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franklin county times

Juneteenth deserves your attention

Who among us doesn’t love a good holiday?

People’s favorites vary, of course. According to Statista, a company that shares statistics, reports and insights from around the world, Thanksgiving tops the list for Americans. It’s closely followed by Memorial Day, Christmas, Veterans Day and Mother’s Day.

Further down Statista’s list are beloved celebrations like Easter, Halloween, New Year’s Eve and St. Patrick’s Day. Still other lesser favorites include Martin Luther King, Jr. Day, Father’s Day and Labor Day. Least-loved, according to Statista, are April Fool’s Day at 49 percent and the Muslim observances of Ramadan at 37 percent and Eid al-Adha at 24 percent.

Juneteenth, which became a national holiday in 2021, didn’t make the list at all.

A combination of the words “June” and “nineteenth,” Juneteenth became an official federal holiday June 17, 2021, thanks to a measure signed by President Joe Biden.

Although its legacy as a national holiday is short, Juneteenth has a long history of being celebrated by at least a portion of the population – dating back to June 19, 1865.

The holiday commemorates the day when enslaved people in Galveston, Texas, learned they had been freed — fully two years after the Emancipation Proclamation was issued during the Civil War.

As the National Parks Service page explains, President Abraham Lincoln’s Emancipation Proclamation was not immediately enforceable in slaveholding areas still under Confederate rule.
As Union troops moved through the South, they brought the news of emancipation with them – and the ability to enforce the order through military might. In April 1865, Confederate Gen. Robert E. Lee surrendered to Gen. Ulysses S. Grant after the Battle of Appomattox Courthouse in Virginia, but it was not until June 2, 1865, that Confederate Gen. Edmund Kirby Smith surrendered the Trans-Mississippi West, making way for troops to land at Galveston, Texas, and confirm the news that the Civil War had ended and enslaved African Americans were now free.

“In the years before Granger’s landing, news of the proclamation was slow to reach Texas and did not reach some quarters at all,” explains the NPS. “In other places, the news was hidden by slaveholders to preserve slavery. One of Granger’s first acts was to announce freedom for African Americans.”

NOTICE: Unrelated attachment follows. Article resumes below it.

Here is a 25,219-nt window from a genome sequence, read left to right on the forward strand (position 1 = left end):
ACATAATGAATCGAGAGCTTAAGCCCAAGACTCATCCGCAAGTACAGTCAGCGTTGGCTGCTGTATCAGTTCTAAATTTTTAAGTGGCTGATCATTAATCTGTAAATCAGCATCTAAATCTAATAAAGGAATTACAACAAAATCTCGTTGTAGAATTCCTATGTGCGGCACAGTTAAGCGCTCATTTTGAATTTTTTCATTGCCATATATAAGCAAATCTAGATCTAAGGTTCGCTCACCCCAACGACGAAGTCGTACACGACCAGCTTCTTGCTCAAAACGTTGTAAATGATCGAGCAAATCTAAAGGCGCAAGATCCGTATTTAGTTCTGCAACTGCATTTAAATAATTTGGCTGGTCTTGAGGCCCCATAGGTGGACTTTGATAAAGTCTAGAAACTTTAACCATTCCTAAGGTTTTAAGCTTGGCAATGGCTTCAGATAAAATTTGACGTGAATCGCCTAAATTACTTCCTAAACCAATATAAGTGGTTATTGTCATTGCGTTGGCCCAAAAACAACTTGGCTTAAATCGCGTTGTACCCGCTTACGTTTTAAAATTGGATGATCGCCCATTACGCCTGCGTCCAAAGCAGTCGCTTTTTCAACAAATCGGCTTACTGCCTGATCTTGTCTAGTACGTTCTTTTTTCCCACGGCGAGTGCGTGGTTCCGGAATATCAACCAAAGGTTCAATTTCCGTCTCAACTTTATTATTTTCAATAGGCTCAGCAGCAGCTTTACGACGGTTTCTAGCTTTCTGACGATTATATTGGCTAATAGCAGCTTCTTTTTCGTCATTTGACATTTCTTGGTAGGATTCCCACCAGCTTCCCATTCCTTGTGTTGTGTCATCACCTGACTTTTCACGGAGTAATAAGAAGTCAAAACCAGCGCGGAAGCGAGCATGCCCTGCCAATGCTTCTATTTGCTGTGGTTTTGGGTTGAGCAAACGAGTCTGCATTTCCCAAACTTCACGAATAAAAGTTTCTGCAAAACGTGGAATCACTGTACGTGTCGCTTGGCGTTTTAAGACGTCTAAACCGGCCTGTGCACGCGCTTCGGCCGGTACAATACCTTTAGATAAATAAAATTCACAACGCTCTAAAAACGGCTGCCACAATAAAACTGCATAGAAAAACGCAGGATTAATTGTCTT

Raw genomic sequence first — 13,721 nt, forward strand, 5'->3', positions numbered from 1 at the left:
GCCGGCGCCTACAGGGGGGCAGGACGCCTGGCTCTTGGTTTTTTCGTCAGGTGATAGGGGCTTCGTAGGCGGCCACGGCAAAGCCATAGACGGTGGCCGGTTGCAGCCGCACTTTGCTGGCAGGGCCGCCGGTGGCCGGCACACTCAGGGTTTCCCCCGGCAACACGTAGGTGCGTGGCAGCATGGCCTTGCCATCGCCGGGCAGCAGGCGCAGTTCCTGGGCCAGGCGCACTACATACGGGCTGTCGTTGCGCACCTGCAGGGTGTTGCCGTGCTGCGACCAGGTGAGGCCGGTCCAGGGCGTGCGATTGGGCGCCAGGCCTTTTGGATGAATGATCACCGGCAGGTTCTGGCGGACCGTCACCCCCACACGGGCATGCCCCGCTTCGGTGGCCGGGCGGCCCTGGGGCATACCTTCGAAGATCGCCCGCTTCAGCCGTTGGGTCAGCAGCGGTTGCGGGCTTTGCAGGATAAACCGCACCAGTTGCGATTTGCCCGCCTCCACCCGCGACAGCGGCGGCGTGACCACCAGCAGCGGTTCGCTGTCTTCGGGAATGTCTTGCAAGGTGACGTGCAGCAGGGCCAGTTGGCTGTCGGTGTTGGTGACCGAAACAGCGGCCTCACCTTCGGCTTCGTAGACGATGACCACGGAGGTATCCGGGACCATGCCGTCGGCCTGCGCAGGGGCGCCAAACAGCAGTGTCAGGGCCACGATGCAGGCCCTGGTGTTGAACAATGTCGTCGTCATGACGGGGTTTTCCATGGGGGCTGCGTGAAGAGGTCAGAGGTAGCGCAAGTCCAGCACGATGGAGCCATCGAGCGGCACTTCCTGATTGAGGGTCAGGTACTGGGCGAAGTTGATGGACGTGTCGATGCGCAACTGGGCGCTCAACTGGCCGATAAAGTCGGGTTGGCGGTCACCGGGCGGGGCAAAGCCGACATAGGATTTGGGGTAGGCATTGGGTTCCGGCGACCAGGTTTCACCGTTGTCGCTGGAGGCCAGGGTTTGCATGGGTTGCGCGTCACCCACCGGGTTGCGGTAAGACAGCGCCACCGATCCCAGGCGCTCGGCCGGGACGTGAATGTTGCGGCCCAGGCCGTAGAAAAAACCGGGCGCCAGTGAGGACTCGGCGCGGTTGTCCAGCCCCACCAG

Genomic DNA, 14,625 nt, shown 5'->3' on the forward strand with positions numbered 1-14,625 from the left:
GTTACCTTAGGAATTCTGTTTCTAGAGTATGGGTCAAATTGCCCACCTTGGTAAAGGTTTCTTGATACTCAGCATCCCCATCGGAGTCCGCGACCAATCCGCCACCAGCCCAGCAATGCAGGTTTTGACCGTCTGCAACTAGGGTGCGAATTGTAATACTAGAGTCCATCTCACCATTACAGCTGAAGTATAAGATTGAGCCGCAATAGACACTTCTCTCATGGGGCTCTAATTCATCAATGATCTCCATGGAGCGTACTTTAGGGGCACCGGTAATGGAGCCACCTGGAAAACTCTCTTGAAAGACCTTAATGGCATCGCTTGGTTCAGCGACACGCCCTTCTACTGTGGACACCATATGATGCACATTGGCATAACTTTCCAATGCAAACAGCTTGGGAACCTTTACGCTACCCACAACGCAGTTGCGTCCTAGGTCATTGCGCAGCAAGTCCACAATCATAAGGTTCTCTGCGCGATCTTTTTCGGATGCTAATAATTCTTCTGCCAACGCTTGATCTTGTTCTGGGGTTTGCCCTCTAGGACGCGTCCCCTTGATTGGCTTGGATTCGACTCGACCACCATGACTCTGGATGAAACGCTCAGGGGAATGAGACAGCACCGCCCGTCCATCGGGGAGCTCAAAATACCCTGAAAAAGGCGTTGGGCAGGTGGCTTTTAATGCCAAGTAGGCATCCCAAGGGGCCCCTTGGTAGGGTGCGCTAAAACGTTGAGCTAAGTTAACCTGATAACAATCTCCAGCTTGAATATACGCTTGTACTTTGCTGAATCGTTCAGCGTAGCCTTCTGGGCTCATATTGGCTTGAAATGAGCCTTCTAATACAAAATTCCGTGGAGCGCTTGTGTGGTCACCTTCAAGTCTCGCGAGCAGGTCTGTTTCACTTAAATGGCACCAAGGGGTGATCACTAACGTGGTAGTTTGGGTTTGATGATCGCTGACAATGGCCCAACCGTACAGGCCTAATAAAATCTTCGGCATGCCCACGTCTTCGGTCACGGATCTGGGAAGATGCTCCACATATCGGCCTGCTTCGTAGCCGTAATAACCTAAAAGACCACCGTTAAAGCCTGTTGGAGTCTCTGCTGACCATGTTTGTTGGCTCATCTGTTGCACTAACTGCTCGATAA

So “Juneteenth” got its start as a celebration there in Galveston. It grew during the years following the Civil War, with many formerly enslaved African Americans and their descendants making anniversary pilgrimages to Galveston.
Although the 13th Amendment to the U.S. Constitution in December 1865 ultimately abolished slavery in all areas of the nation, Juneteenth captured the jubilation of the end of slavery in the Confederacy.

As expressed by Juneteenth.com, the holiday “commemorates African American freedom and emphasizes education and achievement. It is a day, a week, and in some areas, a month marked with celebrations, guest speakers, picnics and family gatherings. It is a time for reflection and rejoicing. It is a time for assessment, self-improvement and for planning the future.”

It’s even been called our country’s “second Independence Day.”

According to the 2020 Census, 25.8 percent of Alabama’s population is African American. Franklin County’s percentage comes in near the bottom, among all Alabama counties, at 4.5 percent. But this day isn’t just for African Americans. It’s for all of us. It’s the anniversary of the end of a dark period in our history – a history that belongs to all of us.

The National Museum of African American History and Culture notes that although Juneteenth has long been celebrated in African American communities, it still remains largely unknown to many Americans.

But that’s changing – and we can be part of that.

Give Juneteenth your attention this year.

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